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    Last edited: Jan 4, 2019
  11. fatdaddypreacher

    fatdaddypreacher V.I.P. Member

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    very very nice. as far as these non guitar pics go, let the masses suffer a while, as you indulge this old man. who do they think they are anyway. absolutely terrific work. my response to those who asked me why i thought i could build a guitar was....hey, it's just a piece of furniture with strings on it, ain't it? just tell the others you haven't put strings on your projects yet.

    again...i must say....extraordinarily fine work.
     
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  12. Alexb1090

    Alexb1090 Member

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    I know nothing about woodwork but I’ve just sat reading this for the last 20 minutes so I wouldn’t worry
     
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  13. DaveR

    DaveR Senior Member

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    Thanks for the kind words. It means a lot.
     
  14. DaveR

    DaveR Senior Member

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    Now I'm finally going to get back to writing about the guitars. After taking a 4 year hiatus from guitars, I finally got back to them this past summer. I had just finished remodeling my wife's bathroom and wound up busting a rib. I'm the kind of guy who always needs a project to work on and finds it very hard to just "take it easy". I kept thinking, what kind of project can I do with a busted rib that won't be back breaking labor? Then I remembered my guitars, which had a lot of the work already done, so I dove back into them (not realizing how bad it would hurt my ribs to carve a top or sand a radius into a fretboard, but I digress...)

    As I got back into the project, I faced a big problem that presented itself when I cut the bodies out 4 years prior and didn't know how to fix at the time.

    Hard to see in this pic but there's a wormhole along the bottom edge.
    IMG_0727 Body Bandsawed.JPG

    And an even worse wormhole along the top edge in the waist area. I've never seen anything like it. It's almost like it's a filled worm hole, but I bought this lumber in a rough cut state and didn't see any problems until I milled it and cut the body shape out.
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    This was the first big hurdle I faced stepping back to the project. I had spent four years deciding that I could NOT live with it as is. Unlike the wormholes in the Ambrosia top, these are not attractive. I first tried spindle sanding past the blemish only to reveal even more of it. I quickly realized the guitar was going to get super skinny before I could sand it out. On the smaller blemish on the lower bout, I tried drilling a round hole and making a plug to fit. Lacking a great way to clamp the guitar in the drill press at the time, my forstner bit wandered around and the hole came out less than round. Definitely not good enough to make a tight fit with a plug.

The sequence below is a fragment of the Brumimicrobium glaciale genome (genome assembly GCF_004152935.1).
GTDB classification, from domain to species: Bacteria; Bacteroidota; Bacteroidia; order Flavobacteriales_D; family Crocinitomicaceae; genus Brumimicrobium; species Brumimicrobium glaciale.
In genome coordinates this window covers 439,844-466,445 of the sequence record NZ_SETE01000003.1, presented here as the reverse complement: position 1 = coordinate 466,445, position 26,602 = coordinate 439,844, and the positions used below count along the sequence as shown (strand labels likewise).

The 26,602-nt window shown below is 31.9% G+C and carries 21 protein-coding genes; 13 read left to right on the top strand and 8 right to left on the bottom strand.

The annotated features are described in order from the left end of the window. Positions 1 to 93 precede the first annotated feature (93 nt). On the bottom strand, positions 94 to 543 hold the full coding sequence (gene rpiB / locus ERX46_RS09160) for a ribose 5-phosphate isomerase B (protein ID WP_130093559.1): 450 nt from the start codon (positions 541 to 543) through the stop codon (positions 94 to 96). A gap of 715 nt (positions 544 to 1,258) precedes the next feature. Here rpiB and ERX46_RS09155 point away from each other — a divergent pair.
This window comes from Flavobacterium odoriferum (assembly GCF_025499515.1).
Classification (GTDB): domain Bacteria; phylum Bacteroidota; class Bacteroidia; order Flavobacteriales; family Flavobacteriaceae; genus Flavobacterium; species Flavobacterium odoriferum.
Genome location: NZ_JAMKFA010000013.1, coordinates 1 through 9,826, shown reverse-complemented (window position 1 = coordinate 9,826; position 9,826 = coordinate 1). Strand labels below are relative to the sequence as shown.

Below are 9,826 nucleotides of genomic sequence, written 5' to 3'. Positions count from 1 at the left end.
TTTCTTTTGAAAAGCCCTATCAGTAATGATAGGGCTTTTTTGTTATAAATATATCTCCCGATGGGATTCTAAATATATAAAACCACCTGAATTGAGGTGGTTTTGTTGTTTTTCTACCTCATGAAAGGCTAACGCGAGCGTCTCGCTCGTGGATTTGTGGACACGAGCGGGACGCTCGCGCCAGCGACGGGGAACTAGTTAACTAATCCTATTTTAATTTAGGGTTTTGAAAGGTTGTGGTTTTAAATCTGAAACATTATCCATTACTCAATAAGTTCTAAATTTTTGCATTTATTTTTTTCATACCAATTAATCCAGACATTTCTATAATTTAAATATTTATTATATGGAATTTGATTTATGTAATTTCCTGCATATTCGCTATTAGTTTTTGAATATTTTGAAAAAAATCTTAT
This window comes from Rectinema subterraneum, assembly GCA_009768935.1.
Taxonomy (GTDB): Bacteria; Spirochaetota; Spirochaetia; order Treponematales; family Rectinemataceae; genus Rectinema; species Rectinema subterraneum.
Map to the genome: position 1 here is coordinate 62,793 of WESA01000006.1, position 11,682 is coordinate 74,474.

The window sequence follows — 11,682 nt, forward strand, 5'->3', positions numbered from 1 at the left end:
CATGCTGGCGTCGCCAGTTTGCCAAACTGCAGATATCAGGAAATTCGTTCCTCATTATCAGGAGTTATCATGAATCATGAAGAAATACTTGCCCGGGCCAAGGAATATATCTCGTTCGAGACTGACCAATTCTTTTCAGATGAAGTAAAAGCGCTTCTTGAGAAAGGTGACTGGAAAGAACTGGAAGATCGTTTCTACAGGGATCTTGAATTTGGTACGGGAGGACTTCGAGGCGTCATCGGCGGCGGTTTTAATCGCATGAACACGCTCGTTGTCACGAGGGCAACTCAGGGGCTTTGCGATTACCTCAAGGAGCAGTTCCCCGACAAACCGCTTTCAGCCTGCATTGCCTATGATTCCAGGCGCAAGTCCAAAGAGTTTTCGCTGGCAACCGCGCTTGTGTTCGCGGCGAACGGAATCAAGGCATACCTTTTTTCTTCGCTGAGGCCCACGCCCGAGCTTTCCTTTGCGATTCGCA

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    I wound up making a complex jig to hold my router level along the edge of the guitar body.
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    This is the hole I routed along the bottom edge. I squared up the corners with a sharp chisel and hand cut a block with a decent grain match to fill the space. I even made a half circle plug to fill the little spot in the back binding channel from my ill fated forstner bit screw up.
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    This was the only combination of router bits and bearings I had that would ride in the existing binding channel and flush trim along the body. It worked out fine on this patch, which I eventually covered with the output jack.
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    Here is the edge of the upper bout after routing out the worm hole. You can see some of the chambering revealed here. I thought that a seam parallel with the neck and main body seam (it was a two piece body) would be less noticeable than a small patch right along the top edge.
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    I was EXTREMELY lucky in finding a patch with matching grain lines from the few offcuts of this mahogany body blank that I still have sitting around. Sometimes it pays to keep every scrap of wood.
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    I made a complicated jig to clamp and glue this block in place and didn't take any pics.
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    Then I had another little mistake while trying to rout along the body. Not sure if it was the cheap router bit or just this piece of mahogany, but it got a little "explody" when I crossed the grain. If I remember right, I even tried shimming the bearing with tape, and climb cutting, but it didn't matter. I heard it happen. You know that awful tearout sound. Yuck.
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    Fortunately it was less deep than it looked. Here it is halfway sanded out.
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    And all the way sanded out. I sanded off the whole binding channel, but not much else. The guitar wound up about 1/16" skinnier on one side, but no harm no foul, nobody can tell.
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    The color isn't as good a match as I would like, but the growth rings line up perfectly. The glue joint where it meets the top and back of the guitar isn't perfect, but that will be covered with binding.